“On that day: A pleasant vineyard, sing about it! I, the Lord, am its keeper; every moment I water it. I guard it night and day so that no one can harm it; I have no wrath…In days to come Jacob shall take root. Israel shall blossom and put forth shoots, and fill the whole world with fruit.”
The prophet Isaiah lets us know just how much God loves his people and how much it hurts God when we are unfaithful. Like a vineyard that yields wild grapes instead of the choicest grapes, so are the grapes of our lives when we yield actions that are not in keeping with our faith and with our love of God.
This Old Testament country music love song is not just a hymn about how much pain the people of God cause him. It is a call to repentance, to turn around, to get back with the one who loves you enough to die for you. The word “repent” literally means “to turn around.” It doesn’t mean to be sorry. It doesn’t mean to say anything or vow anything. Rather, it means to do something, to change the direction of your life 180°, to return to God, to play our lives backward.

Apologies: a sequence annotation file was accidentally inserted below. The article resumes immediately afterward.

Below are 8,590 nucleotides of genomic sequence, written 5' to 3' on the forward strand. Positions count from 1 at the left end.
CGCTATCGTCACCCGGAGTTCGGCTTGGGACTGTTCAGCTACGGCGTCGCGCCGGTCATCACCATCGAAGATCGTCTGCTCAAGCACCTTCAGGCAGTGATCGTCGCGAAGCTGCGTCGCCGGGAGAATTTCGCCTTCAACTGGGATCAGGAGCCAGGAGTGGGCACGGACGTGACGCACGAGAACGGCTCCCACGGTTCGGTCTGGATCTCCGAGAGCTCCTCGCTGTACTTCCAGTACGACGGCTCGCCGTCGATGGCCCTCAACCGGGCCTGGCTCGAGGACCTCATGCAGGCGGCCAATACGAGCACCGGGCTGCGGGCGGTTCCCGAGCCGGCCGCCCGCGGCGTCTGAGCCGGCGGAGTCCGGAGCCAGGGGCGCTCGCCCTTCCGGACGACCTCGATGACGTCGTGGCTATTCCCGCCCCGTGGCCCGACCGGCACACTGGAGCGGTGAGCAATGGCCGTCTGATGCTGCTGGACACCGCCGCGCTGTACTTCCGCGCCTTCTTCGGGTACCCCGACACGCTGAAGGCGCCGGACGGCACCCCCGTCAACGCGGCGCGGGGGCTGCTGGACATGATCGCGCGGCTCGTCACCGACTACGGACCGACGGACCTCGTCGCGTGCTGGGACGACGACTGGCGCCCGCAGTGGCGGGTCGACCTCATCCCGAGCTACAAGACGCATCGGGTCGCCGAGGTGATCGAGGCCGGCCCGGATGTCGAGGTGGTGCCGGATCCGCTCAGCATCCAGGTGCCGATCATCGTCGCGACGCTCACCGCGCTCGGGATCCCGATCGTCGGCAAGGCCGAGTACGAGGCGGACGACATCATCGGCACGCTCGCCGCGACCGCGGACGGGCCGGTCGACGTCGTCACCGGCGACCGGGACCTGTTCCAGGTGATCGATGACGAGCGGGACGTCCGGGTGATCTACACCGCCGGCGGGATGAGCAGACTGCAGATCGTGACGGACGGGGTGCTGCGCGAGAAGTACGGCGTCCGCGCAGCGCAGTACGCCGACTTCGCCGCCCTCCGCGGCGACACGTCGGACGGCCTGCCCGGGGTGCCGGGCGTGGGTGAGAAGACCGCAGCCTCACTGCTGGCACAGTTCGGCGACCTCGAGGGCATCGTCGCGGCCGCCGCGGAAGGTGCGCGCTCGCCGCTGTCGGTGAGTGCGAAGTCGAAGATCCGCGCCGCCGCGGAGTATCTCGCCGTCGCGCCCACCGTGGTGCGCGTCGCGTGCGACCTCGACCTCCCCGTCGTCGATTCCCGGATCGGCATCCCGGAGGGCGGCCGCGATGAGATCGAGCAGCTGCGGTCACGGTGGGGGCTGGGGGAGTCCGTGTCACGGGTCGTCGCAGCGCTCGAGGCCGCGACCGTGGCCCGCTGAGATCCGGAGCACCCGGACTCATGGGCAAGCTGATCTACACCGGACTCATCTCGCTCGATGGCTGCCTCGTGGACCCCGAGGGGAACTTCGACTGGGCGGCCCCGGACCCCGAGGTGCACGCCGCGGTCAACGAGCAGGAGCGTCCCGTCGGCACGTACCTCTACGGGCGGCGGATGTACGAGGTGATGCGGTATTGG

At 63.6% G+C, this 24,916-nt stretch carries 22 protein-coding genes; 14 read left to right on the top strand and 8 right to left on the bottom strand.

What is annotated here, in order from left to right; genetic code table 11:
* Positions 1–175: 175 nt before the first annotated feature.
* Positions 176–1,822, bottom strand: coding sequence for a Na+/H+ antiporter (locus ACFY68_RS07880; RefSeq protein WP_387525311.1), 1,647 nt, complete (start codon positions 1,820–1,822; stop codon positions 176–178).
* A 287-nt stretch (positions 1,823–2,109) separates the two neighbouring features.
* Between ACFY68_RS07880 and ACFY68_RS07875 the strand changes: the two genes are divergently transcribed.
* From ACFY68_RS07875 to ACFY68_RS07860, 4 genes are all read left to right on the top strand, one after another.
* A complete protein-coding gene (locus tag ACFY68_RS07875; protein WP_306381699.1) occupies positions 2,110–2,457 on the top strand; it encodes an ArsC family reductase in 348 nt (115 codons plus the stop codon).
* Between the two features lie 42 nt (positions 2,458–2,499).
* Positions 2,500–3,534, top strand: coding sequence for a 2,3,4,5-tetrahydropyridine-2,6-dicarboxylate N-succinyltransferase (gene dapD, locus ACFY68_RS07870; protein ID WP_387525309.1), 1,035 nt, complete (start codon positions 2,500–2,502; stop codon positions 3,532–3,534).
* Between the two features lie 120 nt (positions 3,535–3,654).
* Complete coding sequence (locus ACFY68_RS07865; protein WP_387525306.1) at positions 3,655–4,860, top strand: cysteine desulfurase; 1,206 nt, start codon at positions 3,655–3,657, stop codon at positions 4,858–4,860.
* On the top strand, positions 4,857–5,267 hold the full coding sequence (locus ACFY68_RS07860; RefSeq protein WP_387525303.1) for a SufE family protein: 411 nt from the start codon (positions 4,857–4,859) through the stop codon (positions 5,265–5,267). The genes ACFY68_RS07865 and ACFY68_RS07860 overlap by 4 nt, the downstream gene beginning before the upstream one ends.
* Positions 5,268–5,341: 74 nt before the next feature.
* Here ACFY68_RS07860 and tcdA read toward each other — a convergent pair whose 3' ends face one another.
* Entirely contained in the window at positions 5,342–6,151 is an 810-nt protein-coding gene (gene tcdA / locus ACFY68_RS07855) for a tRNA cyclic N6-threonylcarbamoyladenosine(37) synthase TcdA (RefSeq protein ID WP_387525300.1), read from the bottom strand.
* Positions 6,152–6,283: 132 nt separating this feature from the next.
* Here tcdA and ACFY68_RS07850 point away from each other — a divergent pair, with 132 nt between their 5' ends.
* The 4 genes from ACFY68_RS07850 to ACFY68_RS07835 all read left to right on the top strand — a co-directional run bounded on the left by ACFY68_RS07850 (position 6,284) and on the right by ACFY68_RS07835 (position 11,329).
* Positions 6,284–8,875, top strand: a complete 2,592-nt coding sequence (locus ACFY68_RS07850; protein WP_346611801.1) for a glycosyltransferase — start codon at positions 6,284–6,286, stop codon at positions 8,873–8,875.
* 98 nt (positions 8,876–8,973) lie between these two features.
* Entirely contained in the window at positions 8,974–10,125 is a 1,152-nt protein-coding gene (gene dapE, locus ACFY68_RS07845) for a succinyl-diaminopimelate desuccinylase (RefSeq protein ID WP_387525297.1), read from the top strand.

Like a country music song, when we play our lives backward, we get everything back and God will once again be the keeper of the vineyard that is his people. Let us all take a moment to reflect on what we need to do to get our vineyards back in shape. And mommas, don’t let your babies grow up to be cowboys. Amen.